. 2) j Diffuse = C j dn (1 + cos f3) / 2 Diffuse radiation factor (see Table II) The surface angle with the horizontal The Diffuse-Solar-Radiation value is give in Table III 22nd Des Melbourne (Australia) 1018 0. 138 II = . (t) = Evaporator Heat QEvaporator Qventilatioo(t.6 - T 10 ) / QVenti/atio n mair Mass flow rate of air kgjs 1005 k/j C Temperature in zone 3 shown in Fig. C PARAMETERS OF ASHRAE MODEL FOR CLEAR SKY [8] Month City Latitude ABC (see Fig. 2. 138 (0. hF=kNux/X. QMetabolioc= NpassengersX Qpassenge Number of passengers W / m 65 . TABLE I PARAMETERS INVOLVED IN THE ENERGY BALANCE EQUATION Qpassenger - Ventilation QExhaust(RPM) ~assengel (0.oom) The parameters associated with equation (1) are described in Table I. (RPM) = Engine Heat QEngme (t .T.Re fleeted . Representation of the direct solar radiation component Incidence Surface Apparent solar irradiation (see Table II) Extinction coefficient (see Table II) Zenith angle as shown in Fig.2 [8] cos B z = sin B i Constant listed in Table II g C Absorbed Re Ambient Load QAmbient (t.207 0. The cabin room energy flow mxCroom dT· .Troom ) + QConvection (t. Troom ) I-Free convection Two phases: 2-Forced convection hi=kNux / x Nu = C Re ~ Pr Values are listed in Table V ( t.5 = liz C p (TZ 3 - TZ 2 ) Evaporator Temperature in zone 5 shown in Fig. B.2 = Ambient Load Metabolic Heat = T7 7 - T Engine = Sxj Dir = Q.radiation = S x j Re f = Radiation reflected by road QAmbient(t. . 4 X (0.oom) . T.cos f3) / 2 ground reflectivity=0.Nu x = C(GrfPrf)m room =Q (t)=Q + dt Trans Metabolic QDireCf-SOlar-radiation Exhaust Heat +QDif!USfrSOlar-radiation + QExhaust -pipe = QExhaust 7 + QExhaust 11 QREjlecte~Solar-radiation +QAmbienlt . 2 The angle of incidence of beam e i Diffuse Solar Radiation C f3 = 50 0 .0355 = Exhaust heat content . Troom ) 7 II QEngine = Metabolic Heat Load QDirect-Solar-radiation QExhaust QExhaust Engine Heat Where: QMetaboliC n The incident as well as zenith angles associated with the direct solar radiation component of the energy balance equation are depicted in Fig.17 ) + 63 RPM 10 (T Engine (10 . 4 = Ventilation Load . T room = ) QConduction (t . Troom ) T room - ) he = heat transfer coefficient A = Suitable area for heat flow T room = Cabin room temperature QConvection Fig. 1. Troom ) QConduction heA ( T amb (t. T room ) X X RPM RPM 2) dt + ) + 77 .100 2 [7] Assumed to be 300 Watts Direct Solar Radiation Fig.. TABLE II A. T.136 TABLE III SOLAR RADIATION FOR VEHICLES IN STEADY STATE [8] Vehicle Surface 753 f3 0 ez C j Dir j Diffus j Refl Total .Solar .oom) + QExhaust +QEngine + (1) QventilatiOl (t. 4 Temperature in zone 2 shown in Fig.QEvaporato. ez = 40 0 The parameters associated with solar radiations loads are given in Tables II and III. 4 Temperature in zone 3 shown in Fig. 2.Radiation reflected 8 P j j fl (C + sin Dir Bi ) P g (1 .Diffuse-Solar-radiation Q.(t) = he 2 A 77 (T Exhaust = he 2 A II (T Exhaust T Exhaust 7 = T Exhaust II Direct Solar Radiation Load = S x j Diffuse = Diffuse Solar Radiation Load = hc2 A RPM X X ) / dt TIl) / dt ) .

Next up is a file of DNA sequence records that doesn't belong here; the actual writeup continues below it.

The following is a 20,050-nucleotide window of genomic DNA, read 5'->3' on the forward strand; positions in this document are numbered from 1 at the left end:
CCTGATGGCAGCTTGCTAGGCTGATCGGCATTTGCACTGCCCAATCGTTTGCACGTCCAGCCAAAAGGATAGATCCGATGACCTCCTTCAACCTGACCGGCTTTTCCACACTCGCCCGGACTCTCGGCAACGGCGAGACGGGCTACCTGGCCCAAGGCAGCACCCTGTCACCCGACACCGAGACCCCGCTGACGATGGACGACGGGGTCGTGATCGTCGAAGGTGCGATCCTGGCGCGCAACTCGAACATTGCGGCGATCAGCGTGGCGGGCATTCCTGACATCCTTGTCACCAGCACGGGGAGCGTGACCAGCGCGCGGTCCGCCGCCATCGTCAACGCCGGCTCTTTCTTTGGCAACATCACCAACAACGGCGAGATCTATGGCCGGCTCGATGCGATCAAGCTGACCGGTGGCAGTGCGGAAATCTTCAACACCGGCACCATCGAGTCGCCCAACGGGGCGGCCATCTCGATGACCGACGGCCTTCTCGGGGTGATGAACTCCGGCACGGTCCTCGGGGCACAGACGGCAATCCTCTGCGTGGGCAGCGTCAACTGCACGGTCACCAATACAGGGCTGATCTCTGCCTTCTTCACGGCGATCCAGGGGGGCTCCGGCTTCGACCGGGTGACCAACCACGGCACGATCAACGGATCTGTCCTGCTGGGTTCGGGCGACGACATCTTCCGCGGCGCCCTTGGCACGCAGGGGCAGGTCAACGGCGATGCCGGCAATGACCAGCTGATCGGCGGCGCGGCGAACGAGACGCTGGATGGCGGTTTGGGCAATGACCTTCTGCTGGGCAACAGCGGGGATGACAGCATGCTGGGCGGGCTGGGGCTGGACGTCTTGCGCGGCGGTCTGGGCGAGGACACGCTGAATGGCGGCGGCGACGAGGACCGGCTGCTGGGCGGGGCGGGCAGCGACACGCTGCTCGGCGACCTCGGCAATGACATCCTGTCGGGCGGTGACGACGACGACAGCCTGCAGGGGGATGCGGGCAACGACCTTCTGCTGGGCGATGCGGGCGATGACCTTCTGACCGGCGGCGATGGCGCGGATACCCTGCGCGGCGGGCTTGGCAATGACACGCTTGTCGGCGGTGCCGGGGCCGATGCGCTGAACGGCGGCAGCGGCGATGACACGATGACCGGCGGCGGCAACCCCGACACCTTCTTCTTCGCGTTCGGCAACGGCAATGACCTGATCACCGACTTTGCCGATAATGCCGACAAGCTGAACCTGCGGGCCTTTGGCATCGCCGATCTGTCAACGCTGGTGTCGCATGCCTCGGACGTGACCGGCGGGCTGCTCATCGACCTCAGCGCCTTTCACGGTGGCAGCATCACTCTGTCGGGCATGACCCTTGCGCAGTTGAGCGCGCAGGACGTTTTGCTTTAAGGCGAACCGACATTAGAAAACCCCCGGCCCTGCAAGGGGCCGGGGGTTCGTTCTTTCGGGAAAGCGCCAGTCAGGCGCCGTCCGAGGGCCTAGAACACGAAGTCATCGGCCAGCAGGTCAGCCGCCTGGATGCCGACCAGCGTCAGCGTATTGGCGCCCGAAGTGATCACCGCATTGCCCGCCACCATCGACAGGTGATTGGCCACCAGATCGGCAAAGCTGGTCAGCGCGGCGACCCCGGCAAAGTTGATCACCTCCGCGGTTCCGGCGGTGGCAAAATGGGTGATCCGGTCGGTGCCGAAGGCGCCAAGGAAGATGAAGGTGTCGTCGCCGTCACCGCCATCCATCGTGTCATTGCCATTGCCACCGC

. Ambient load is a function of time requiring a host of information about the vehicle geometry and characteristics./ . evaporator temperature.71 In /?Gam Floor Panel .23 x2=0. Nissan Pulsar 1995 surface geometries: (a) room geometry.23=2.40 90 A3 Rear window 1. a number of conditions and limitation associated with the drive strategy and vehicle type are determined.42 15 A6 Rear side window x 2 0.[J. Re = VL/v. the figure represents the air conditioning system in the form of 11 zones. and stable drive operation. The system includes two main components. It passes through evaporator into cabin room as indicated in Fig. Ambient Unit (AU): This unit provides the amount ambient temperature frequently.. Solar Unit (SU): This unit calculates the solar radiation during the trip. select the engine specifications. h . and overall compressor and power consumption... gates...21 x2=0.136 0 62 57 119 The ambient energy influences the cabin temperature through convection and conduction through the vehicle root: glass surfaces.41 x1.98 o A8 Floor 1..:===~::::::::::E:SJ- Fresh Air • G1 Blower Z1 Z2 Z3 Z4 Z5 Fig. 6. These units sense and calculate the data associated with either of the AC or environment../ ... 754 . the blower and evaporator work together to create the comfort temperature in the cabin room. 3.58=0.5=6. iii.99x2=1.136 777 93 16 886 70 40 0.. and (b) thickness of glass and panel TABLE IV SURFACE AREAS AND ANGLES Surface No Area m Surface 2 Al Windshield 1.98 40 A2 Roof panel 1. . 4mm 2mm I I I . SIMULATION METHODOLOGY The block diagram description of the system is shown in Fig.oom(tl I I I .:::::::. bottom surface.. Control Management Unit (CMU): This unit includes the following four components: i. B./ S Tamb . Average Laminar boundary Nu = 0.2 TABLE V FORCED CONVECTION FORMULAS [9] External Flows for Flat Plate: Characteristic length = L = length of plate.Wind shield Rear window Side Window 40 40 0. iv.136 0 71 46 117 80 40 0. working in an iterative and backward approach. In addition.71 x1./ .23=1../ .. All properties at arithmetic mean of surface.. The driver is expected to determine the drive strategy including setting the comfort temperature. 4./ . 4.. Additionally._~ Z11 --=---:--~~~~~::::=::::::i:Z. Overview of the air conditioning system III. and doors. ii. and surface angles in relation to vertical axis..46 15 A5 Side window x 2 0. 5. Table V give the forced convection formulas. the compressor and the blower take energy (torque.8=0.05x2=0. The EMS calculates and control air mass flow rate. Table IV gives the actual values of the associated surface areas.1 15 A7 Side panels x 2 0.037 Re 15 Pr 1/3 ofh boundary layer: Re> 5 x lOs Average Laminar-turbulent Nu = 0..13xl. and start the vehicle motion. Energy Management System (EMS) The EMS consists of two units as described below. C. Room Temperature Unit (RTU): This unit senses the cabin room temperature during the trip. Ventilation refers to the air movement into vehicle from outside./ . environmental conditions.1 90 A9 Vehicle 4./ L Smm (b) Fig. 3 represents the geometry information associated with a sample vehicle (1995 Nissan Pulsar). To manage this task. Fig.2. Air Conditioning (AC) According to equation (1) and Table I. Engine Unit (EU): This unit sets the values of engine operation and gives such data as PRM and torque. Each zone posses a certain temperature and air velocity./ .l."I (a) ~ I I T. r Tid cabinufoom .:ooJt)1 S LOins Tamb I I I A.23xO. B.664 Re ~ 2 Pr 1/ 3 value of h layer: Re < 5 x lOs Turbulent Local value Nu = 0. The algorithm combines such data as vehicle behaviour.23 xO.71 60 A4 Front window x 2 0. Drive Strategy Unit (DSU): This unit is set by the driver strategy and then start controlling the comfort temperature.337(Re1 15 -871)Pr1l3 value Rec= boundary layer: Average value Re> 5 x lOs 5 x lOs B. 1. T. EMS Algorithm 1 The overview of the simulation algorithm for the EMS is given in Fig. speed) from engine.